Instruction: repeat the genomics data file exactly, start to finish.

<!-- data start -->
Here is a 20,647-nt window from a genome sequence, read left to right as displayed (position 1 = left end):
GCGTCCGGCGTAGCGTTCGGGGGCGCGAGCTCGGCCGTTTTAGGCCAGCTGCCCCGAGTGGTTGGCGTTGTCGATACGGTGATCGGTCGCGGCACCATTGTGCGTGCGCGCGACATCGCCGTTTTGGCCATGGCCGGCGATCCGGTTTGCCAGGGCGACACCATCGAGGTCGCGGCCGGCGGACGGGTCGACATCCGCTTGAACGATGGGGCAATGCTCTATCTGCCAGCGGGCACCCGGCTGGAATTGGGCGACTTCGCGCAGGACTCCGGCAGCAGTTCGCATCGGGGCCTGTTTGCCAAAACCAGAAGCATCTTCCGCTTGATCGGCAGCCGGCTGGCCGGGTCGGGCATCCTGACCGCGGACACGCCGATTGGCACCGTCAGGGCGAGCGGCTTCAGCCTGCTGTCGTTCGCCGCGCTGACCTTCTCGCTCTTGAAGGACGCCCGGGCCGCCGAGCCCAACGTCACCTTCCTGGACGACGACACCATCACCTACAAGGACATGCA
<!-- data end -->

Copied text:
Here is a 20,647-nt window from a genome sequence, read left to right as displayed (position 1 = left end):
GCGTCCGGCGTAGCGTTCGGGGGCGCGAGCTCGGCCGTTTTAGGCCAGCTGCCCCGAGTGGTTGGCGTTGTCGATACGGTGATCGGTCGCGGCACCATTGTGCGTGCGCGCGACATCGCCGTTTTGGCCATGGCCGGCGATCCGGTTTGCCAGGGCGACACCATCGAGGTCGCGGCCGGCGGACGGGTCGACATCCGCTTGAACGATGGGGCAATGCTCTATCTGCCAGCGGGCACCCGGCTGGAATTGGGCGACTTCGCGCAGGACTCCGGCAGCAGTTCGCATCGGGGCCTGTTTGCCAAAACCAGAAGCATCTTCCGCTTGATCGGCAGCCGGCTGGCCGGGTCGGGCATCCTGACCGCGGACACGCCGATTGGCACCGTCAGGGCGAGCGGCTTCAGCCTGCTGTCGTTCGCCGCGCTGACCTTCTCGCTCTTGAAGGACGCCCGGGCCGCCGAGCCCAACGTCACCTTCCTGGACGACGACACCATCACCTACAAGGACATGCA